Second point: characters. Do I love Astrid? Probably not as much as I should but I do like her. Although I kind of wish that there was more of a feel for the other hunters besides Philippa and Cory. I mean, you get some idea of the other hunters, but they don’t quite feel as substantial to me as the unicorns Bonegrinder or Bucephalus, which seems odd considering that he only makes a few appearances in the whole novel. We get more in depth coverage of Cory and Phil, although Phil’s behavior makes me wonder how fine the line between caution and stupidity is. If I were a hunter with her, I’d probably throw Lilith’s barbs at her too. (It’s unfortunate what happened to her, but do you really behave that way with someone you hardly know?) Yet I must confess that I don’t really like Giovanni. He hardly seems capable of moving the needle on my Fictional Characters Like Radar. I get more of a response from a bloodthirsty kirin. YA novels do not seem to have an abundance of love interests that I like in them, I notice.

Peterfreund leaves some questions open in the novel and I hope to find some of them addressed in Ascendant. I’m left wondering myself if it’s possible for a virgin hunter to have a boyfriend for long. I mean, in a normal relationship the question of celibacy does become an issue as well, but for hunters? Your very ability to hunt depends upon your virtue. The girls discuss their views on virginity and if I remember I think one of them said that she left a boyfriend to come to the Cloisters. Their reasons aren’t all religious, it’s just a choice. And of course I wonder if Astrid ever tracks down Seth and repeatedly stab him with an alicorn.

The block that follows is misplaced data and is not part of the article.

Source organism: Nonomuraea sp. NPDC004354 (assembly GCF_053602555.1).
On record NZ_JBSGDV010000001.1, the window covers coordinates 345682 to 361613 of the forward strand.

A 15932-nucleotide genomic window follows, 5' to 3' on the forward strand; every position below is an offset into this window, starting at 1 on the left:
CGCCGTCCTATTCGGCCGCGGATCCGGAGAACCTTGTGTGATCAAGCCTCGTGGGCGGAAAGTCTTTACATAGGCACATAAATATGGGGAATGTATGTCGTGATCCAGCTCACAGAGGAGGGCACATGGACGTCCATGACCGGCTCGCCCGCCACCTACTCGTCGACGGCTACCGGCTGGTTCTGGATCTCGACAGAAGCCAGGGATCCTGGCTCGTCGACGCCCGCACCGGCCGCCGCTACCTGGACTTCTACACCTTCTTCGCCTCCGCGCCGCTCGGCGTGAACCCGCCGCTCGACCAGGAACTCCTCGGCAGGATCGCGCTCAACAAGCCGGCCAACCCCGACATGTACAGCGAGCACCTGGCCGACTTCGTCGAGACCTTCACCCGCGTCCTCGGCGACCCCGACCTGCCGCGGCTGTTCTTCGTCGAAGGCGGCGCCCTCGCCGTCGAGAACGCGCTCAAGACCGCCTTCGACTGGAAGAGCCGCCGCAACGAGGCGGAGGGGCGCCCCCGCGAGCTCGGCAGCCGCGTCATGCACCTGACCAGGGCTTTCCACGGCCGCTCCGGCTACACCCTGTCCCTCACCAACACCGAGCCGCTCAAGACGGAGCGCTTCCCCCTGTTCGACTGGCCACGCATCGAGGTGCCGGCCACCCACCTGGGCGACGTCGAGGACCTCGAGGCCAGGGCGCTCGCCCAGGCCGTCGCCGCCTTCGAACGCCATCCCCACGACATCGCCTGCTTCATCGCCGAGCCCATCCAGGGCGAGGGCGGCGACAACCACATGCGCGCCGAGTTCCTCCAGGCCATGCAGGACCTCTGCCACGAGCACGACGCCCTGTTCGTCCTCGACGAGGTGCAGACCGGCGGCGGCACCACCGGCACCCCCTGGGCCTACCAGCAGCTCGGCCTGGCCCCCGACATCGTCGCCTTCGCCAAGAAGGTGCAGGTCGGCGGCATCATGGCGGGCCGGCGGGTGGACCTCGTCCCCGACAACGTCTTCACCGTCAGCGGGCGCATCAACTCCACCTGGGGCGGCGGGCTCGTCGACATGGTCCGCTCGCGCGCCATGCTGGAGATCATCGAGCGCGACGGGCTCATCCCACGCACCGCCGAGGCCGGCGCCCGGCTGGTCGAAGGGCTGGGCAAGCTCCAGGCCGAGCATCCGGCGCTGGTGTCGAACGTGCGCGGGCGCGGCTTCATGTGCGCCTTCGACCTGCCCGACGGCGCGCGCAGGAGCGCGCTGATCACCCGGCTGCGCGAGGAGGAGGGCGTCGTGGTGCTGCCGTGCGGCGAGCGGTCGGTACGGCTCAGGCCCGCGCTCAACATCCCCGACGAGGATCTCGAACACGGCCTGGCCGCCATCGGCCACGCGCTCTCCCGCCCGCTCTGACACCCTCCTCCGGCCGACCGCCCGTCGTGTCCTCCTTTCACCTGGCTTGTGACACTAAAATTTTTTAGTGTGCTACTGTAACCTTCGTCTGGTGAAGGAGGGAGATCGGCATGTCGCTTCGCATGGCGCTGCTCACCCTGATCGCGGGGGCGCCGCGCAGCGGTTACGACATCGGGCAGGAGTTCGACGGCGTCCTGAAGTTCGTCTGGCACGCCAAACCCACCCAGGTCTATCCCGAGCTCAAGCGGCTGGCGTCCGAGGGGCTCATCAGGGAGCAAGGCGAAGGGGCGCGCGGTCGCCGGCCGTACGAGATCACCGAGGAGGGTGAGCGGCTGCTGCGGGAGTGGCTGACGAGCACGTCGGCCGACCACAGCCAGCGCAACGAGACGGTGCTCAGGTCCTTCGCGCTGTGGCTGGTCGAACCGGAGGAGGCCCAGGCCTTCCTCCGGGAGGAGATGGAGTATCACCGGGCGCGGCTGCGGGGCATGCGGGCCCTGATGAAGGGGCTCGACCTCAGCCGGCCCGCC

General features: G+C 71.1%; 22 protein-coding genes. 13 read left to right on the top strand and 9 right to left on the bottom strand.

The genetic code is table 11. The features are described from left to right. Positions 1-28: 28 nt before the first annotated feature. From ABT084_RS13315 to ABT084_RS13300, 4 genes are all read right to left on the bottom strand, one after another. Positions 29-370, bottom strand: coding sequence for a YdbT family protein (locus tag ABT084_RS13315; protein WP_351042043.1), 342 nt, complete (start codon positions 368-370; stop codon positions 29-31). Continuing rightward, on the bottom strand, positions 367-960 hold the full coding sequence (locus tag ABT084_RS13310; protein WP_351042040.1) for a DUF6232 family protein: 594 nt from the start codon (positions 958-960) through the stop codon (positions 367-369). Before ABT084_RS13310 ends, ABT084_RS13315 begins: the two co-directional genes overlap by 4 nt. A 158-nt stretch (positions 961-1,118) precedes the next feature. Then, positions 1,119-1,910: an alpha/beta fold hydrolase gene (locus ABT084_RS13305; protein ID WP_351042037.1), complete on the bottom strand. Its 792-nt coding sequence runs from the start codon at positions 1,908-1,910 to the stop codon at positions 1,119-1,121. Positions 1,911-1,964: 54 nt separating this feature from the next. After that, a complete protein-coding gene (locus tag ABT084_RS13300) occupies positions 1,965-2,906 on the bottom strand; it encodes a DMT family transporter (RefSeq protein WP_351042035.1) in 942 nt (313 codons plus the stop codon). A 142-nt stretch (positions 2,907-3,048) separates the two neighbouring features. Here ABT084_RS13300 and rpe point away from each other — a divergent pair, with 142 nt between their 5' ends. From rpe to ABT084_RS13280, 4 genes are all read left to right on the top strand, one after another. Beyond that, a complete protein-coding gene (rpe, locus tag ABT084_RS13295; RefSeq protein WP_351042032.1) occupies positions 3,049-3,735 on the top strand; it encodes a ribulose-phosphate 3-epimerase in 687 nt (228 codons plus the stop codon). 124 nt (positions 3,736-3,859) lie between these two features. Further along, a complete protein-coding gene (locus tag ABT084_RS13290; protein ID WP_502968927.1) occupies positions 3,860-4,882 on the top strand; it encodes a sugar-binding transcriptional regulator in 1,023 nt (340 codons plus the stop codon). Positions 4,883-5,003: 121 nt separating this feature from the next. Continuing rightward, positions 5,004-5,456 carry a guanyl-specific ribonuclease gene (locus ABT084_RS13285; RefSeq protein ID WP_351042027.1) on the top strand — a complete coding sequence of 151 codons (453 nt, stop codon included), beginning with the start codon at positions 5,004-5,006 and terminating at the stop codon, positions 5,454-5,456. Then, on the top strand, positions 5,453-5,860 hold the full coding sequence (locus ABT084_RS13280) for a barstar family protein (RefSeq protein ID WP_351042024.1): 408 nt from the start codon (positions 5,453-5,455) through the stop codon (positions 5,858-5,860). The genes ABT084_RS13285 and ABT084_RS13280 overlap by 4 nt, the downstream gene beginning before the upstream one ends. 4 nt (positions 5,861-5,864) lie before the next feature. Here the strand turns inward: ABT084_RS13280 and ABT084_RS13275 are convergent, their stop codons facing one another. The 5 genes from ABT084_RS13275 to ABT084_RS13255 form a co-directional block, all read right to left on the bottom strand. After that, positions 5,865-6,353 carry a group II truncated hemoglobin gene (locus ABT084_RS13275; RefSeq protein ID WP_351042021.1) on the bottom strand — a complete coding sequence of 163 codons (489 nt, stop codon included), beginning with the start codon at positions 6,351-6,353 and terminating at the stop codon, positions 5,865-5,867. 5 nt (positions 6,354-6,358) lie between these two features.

I’m sure that the crowd of YA addicts will eat this up if they haven’t already. However, the modern fantasy fans may also derive a sense of satisfaction from reading this novel. Or you can be like me and just really dig unicorns.

P.S. For those with a Kindle or compatible app, the short story “Errant” from the Killer Unicorns series is available free here. I do not know if this is going to be a permanent thing, or you will have to pay for it again in the future. The story is also found in the collection Kiss Me Deadly for those who would rather lay their hands on a physical copy.

Review: Bewitching

TITLE: Bewitching (Kendra Chronicles #2)
AUTHOR: Alex Flinn
PUBLICATION: 2012 by HarperTeen
FORMAT: E-book